Friday, April 22, 2005

The Other Four Sons (Jewish Week)

The Jewish Week, April 22, 2005

This Passover, I will not be so accepting of the child who does not know how to ask. That's because I'll be thinking about four other sons: Ian Katz, the biblical Aaron's sons Nadav and Avihu, and my son, Ethan.

When Ginger Katz woke up in her Norwalk, Conn., home on a September morning in 1996, her son Ian, 20, lay on his bed in the basement, dead of a heroin overdose. The doctors advised Ginger to tell the world that he had died of some freak medical happenstance. But as Ian's friends slowly began to come forward, filling the details of a sordid history of addiction that had begun as early as eighth grade, she realized the silence had to end. It was the silence that had done him in, the acquiescence, denial and wishful thinking from a legion of doctors, educators, friends -- and parents -- that had killed her son. By misreading all the signs, they all had been Ian's enablers.

As I listened to Ginger speak recently to a group of parents at my son's day school, it occurred to me that I, too, had been an enabler -- not of Ian, but of Aaron and his sons, Nadav and Avihu.

I've always found the story in chapter 10 of Leviticus to be very troubling. Here it was, the inauguration day of the priesthood, Aaron's most glorious moment, filled with pomp, miraculously topped off by divine fire. Then something incredible occurred: Nadav and Avihu came forward with an offering that was not sanctioned -- some would say displaying extra passion for God or, most commentators say, showing disrespect to theirelders, possibly even entering the holy precinct in a drunken stupor.

We don't know why it happened, but the two sons, last seen entering the Sanctuary carrying a "strange fire," were obliterated in a catastrophic conflagration. And we know something else: Aaron reacted with utter and complete silence.

Rarely does the Torah note the absence of speech. Here it does. Nadav and Avihu died amid a puff of smoke and a conspiracy of silence.

All my life I've come down on the side of the rebellious progeny. When I was an equally rebellious 17, I was the featured speaker at my congregation's teen service, and I took the opportunity to excoriate the grownups like a latter-day Bob Dylan for being too quick to tune us out. It was my own non-toxic brand of "strange fire."

Come mothers and fathers
Throughout the land

And don't criticize
What you can't understand
Your sons and your daughters
Are beyond your command
Your old road is
Rapidly agin'.

I didn't exactly quote Dylan, but whatever I said, the rabbi was not amused. We Hammermans love to play with fire; the chasidim call it hitlahavut, cleaving to God like a moth to a flame. But I was wrong to defend the dopers and to validate their conspiracy of silence.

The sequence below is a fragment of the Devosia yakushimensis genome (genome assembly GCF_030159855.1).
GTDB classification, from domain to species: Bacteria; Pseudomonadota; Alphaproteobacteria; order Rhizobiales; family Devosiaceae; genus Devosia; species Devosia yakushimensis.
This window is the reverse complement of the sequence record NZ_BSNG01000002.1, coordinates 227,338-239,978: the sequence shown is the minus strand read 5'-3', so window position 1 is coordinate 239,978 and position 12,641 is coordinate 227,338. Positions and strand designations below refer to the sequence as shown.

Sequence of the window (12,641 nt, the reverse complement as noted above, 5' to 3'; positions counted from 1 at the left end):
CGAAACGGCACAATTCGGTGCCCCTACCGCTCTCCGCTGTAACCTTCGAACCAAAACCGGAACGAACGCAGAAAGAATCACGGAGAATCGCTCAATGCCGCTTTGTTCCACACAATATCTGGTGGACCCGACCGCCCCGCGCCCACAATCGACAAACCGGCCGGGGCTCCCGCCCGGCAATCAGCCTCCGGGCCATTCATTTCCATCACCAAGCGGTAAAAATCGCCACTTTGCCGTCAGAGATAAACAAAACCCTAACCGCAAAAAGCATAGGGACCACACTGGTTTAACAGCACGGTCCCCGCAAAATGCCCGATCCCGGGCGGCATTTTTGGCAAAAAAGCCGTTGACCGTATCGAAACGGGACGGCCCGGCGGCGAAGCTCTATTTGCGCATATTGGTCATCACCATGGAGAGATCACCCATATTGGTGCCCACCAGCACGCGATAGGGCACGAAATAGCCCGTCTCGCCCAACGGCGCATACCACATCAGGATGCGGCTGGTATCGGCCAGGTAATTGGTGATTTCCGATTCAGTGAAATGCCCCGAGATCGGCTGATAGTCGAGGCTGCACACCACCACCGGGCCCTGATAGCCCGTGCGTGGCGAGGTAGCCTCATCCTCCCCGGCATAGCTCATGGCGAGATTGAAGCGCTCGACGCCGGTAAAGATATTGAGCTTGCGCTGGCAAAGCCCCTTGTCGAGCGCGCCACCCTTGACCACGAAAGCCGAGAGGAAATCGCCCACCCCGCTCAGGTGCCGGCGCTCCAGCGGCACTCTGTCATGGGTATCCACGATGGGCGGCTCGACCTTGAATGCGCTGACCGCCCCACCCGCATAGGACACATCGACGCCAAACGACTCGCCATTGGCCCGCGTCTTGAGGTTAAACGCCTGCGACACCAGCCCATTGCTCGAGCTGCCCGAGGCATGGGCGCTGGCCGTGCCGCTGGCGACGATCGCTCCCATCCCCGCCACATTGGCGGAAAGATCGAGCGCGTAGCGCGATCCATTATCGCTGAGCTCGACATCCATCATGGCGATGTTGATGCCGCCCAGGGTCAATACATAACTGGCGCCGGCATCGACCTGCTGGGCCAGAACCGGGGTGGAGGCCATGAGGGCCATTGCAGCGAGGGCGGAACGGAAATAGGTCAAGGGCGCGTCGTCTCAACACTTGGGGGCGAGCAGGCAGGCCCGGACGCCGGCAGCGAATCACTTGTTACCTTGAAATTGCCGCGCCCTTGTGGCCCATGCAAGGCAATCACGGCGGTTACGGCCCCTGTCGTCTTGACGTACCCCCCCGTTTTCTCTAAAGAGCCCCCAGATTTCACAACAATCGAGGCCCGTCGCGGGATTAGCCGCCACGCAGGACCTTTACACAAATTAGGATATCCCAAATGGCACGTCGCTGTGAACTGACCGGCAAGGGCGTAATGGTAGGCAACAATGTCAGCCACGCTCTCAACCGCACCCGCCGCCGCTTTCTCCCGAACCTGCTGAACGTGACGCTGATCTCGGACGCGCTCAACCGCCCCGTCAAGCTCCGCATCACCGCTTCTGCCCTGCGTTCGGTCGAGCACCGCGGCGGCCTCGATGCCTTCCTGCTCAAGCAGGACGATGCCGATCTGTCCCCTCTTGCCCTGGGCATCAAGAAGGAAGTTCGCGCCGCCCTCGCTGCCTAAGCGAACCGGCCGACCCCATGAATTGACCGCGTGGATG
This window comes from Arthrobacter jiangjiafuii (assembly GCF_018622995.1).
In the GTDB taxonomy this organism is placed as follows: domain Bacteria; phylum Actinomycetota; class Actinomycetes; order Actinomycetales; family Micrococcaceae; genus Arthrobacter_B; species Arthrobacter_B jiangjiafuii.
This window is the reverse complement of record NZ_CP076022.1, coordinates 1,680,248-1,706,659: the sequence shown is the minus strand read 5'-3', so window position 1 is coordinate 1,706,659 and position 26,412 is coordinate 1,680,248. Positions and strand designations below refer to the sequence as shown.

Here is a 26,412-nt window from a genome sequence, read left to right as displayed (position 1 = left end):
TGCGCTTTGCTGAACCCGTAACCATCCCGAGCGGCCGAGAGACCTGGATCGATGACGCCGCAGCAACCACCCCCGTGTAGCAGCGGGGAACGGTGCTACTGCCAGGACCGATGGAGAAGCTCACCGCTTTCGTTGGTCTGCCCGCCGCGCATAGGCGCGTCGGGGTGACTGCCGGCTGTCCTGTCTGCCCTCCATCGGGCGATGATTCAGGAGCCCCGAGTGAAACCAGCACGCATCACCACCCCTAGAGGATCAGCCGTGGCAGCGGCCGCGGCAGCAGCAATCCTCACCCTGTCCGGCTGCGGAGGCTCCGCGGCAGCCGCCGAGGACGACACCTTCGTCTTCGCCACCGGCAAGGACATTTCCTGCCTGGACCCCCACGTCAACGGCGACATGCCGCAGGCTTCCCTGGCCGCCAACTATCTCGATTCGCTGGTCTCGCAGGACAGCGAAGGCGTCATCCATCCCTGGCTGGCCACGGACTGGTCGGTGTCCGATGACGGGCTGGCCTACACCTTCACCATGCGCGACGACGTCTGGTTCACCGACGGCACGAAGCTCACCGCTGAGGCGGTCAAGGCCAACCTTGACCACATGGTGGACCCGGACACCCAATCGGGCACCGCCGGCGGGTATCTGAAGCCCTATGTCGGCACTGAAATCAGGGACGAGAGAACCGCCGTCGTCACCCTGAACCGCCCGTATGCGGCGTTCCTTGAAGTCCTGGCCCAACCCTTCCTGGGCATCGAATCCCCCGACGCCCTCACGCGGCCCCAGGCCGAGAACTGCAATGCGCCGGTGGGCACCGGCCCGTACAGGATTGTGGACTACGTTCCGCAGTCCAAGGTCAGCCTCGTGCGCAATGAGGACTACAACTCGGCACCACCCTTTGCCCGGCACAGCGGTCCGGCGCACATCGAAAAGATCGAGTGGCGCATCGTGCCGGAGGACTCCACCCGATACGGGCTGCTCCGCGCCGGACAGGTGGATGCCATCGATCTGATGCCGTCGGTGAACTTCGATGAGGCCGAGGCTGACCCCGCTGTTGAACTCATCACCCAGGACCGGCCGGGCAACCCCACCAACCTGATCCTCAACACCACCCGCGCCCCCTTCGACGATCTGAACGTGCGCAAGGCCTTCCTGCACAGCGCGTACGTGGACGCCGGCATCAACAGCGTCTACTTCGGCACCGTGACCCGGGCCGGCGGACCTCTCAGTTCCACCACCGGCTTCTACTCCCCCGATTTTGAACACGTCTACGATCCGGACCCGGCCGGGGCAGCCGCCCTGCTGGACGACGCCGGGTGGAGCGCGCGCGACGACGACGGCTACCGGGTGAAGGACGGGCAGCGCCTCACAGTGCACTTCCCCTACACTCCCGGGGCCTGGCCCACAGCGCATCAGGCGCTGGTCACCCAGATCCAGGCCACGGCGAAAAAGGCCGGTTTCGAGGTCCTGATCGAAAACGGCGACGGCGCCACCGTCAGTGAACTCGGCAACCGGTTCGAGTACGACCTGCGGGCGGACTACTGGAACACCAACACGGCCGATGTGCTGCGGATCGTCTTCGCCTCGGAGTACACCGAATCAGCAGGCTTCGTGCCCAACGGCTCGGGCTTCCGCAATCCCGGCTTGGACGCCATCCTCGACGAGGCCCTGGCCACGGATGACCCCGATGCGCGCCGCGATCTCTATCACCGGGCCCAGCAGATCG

I was taught this priceless lesson by my own son, an eighth-grader who had heard Ginger Katz at school, and came home and dared to open his mouth and ask his parents to hear her presentation for parents that night.

That presentation was priceless. I learned much more about the subject than I had known. You can go to her Web site ( for more details, but we all need to know just how widespread the use of alcohol and drugs is among teens.

We need to know just how much more potent and dangerous marijuana is than what was the case back in those happy hippie days. We need to know the signs and how to combat the peer pressure. We need to know how important it is to do simple things like have dinnertogether as a family. We need to know that we are up against a multibillion-dollar industry and that the people who are making this money are experts at hooking our children. We need to know that little kids are pushing drugs in rich private schools and that it's not just a big public high school problem. We need to know how principles and superintendents often ignore what is happening and how doctors too often become enablers.

We need to know how to choose our friends and how to monitor our children'sactions. At the earlier session attended by the seventh- and eighth-graders, Katzhad implored the students to ask their parents to come that night. Yet very few of the parents attended the evening session. Had the kids just not told them? Had they told the parents but the parents decided not to go? Did it just rain too hard?

All I know is that I had not intended on going either until my child asked me. The moment that happened, I had to go. Ethan had broken the conspiracy of silence and I was not going to miss the chance to join the conversation. I've changed my mind about Nadav and Avihu. Rashi and the others were right: They were drunk. They were drunk and stoned and they were parading around puffing on their strange fire. And no one noticed. Or if they did notice, even worse, they remained silent. Aaron never spoke up: not before,not during, and not after.

His sons were killed by Aaron's own silence.

If Aaron and I were wrong about Nadav and Avihu -- if we ignored all the signs -- I hope to have learned from that horrific experience. It's too late for Aaron, for Ginger Katz, and perhaps for Major League Baseball, but it is not too late for us.

The next time I see a young person heading toward the tent of meeting with a strange fire, I will know enough to speak up and snuff it out.

And the next time a child at my seder lacks the courage to speak, I will tell that child this tale of the Other Four Sons.

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